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Acoustic methods for assessment of bubbles produced by marine plants

João P. Silva, joaoparentesilva(at)
Institute for Systems and Robotics, University of Algarve,
8005-139 Faro, Portugal.

Comments: download file (pdf)
Ref.: MsC Thesis, University of Algarve, March 2018

The aim of this dissertation is to evaluate different acoustic methods to characterise air bubbles and their application in the estimation of oxygen bubbles produced by marine plants during the photosynthesis process. Several methods are described in the literature to estimate the amount and distribution of air bubbles in marine waters however, the existing methods focus essentially on bubbles at the ocean's surface. Under certain conditions, the oxygen released by marine plants during photosynthesis occurs in the form of bubbles. The estimation of this bubbles is difficult and is often considered underestimated by conventional methods. Acoustic methods can be used to estimate the production of bubbles with greater precision and, moreover, to learn the dynamics of their production. It is necessary to evaluate the oxygen transfer process of the plants to the water, the model of acoustic propagation in seagrass fields, the configuration of the system, methods to filter the influence of unwanted parameters on the received signal (e.g., temperature changes, noise, tide, sound speed, salinity), and, to characterise environmental and biological noise. In this work, I propose to evaluate a suitability and generic bubble estimation method described in the literature, or the development of new methods for the monitoring of bubbles released by marine plants, in particular, seagrass Cymodocea Nodosa. The reliability of a generic bubble estimation method described in the literature, as well as, new methods for monitoring the bubbles released by marine plants will be tested. All the tests were conducted with the Cymodocea Nodosa seagrass species, in tanks on IPMA-EPPO. Combining acoustic with other techniques (CTD data, tide height) will allow the development of a robust and accurate acoustic measurement system. The acquired signals can be processed to estimate the amount of oxygen bubbles produced in that environment. With the use of this measurement system, I believe that this innovative acoustic method can be used to accurately quantify the ecosystem metabolism and that it will represent an important tool to manage and monitor the production of coastal areas by integrating spatial and temporal scales.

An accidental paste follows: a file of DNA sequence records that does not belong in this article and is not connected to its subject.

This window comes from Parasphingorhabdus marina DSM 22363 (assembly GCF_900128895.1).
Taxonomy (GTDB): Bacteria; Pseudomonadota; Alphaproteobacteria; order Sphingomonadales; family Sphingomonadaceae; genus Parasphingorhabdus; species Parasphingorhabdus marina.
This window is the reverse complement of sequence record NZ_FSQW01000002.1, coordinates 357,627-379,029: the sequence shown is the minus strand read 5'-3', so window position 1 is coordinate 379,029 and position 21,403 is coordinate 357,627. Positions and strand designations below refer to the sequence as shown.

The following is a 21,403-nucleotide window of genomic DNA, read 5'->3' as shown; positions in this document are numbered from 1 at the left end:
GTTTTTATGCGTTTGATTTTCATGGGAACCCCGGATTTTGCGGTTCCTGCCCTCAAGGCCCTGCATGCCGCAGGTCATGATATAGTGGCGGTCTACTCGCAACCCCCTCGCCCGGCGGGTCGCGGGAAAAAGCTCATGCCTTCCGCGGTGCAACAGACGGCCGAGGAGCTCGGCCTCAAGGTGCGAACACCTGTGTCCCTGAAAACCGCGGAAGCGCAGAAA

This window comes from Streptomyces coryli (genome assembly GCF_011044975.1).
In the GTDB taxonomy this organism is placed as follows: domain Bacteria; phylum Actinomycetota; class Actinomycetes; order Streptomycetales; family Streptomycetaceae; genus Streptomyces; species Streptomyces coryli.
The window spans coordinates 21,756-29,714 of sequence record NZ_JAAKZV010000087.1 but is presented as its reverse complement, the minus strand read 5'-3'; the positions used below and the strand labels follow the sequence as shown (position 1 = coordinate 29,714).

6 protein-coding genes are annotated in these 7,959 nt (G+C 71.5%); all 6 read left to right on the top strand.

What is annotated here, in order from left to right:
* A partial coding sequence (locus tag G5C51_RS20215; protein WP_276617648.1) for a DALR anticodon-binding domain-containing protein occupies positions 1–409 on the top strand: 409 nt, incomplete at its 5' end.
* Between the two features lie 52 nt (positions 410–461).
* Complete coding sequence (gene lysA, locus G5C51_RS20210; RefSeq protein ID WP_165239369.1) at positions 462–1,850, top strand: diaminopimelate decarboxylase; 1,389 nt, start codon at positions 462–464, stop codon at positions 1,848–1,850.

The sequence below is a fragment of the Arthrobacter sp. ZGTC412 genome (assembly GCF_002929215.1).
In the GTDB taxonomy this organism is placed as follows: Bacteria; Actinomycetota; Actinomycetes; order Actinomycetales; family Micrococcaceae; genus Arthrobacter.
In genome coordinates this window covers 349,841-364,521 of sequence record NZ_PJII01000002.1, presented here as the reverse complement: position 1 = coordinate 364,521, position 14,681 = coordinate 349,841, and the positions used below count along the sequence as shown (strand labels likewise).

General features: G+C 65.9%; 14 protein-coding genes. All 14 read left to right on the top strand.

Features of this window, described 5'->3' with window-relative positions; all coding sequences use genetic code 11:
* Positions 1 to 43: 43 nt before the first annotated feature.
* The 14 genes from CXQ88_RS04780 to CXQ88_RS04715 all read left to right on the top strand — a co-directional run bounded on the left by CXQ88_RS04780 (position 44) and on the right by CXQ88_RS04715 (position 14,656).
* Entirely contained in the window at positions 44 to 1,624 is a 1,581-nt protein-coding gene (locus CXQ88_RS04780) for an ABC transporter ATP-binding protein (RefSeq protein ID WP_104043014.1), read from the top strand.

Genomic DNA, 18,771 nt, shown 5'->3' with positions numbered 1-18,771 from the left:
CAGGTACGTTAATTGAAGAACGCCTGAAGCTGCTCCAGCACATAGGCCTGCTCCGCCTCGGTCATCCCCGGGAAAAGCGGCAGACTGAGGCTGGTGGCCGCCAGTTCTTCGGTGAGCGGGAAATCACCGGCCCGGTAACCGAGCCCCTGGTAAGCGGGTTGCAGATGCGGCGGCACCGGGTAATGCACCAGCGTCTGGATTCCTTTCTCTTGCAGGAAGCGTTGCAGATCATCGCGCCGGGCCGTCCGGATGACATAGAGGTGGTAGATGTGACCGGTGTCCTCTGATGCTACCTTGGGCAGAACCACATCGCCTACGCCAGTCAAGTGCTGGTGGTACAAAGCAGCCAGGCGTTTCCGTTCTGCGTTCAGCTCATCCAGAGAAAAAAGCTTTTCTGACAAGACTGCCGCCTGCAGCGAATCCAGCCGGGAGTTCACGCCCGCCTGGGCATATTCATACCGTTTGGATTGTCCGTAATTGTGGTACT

Keywords: signal processing, acoustic measurements system, underwater bubbles, acoustic oceanography, oxygen production, oxygen bubbles, seagrass meadow.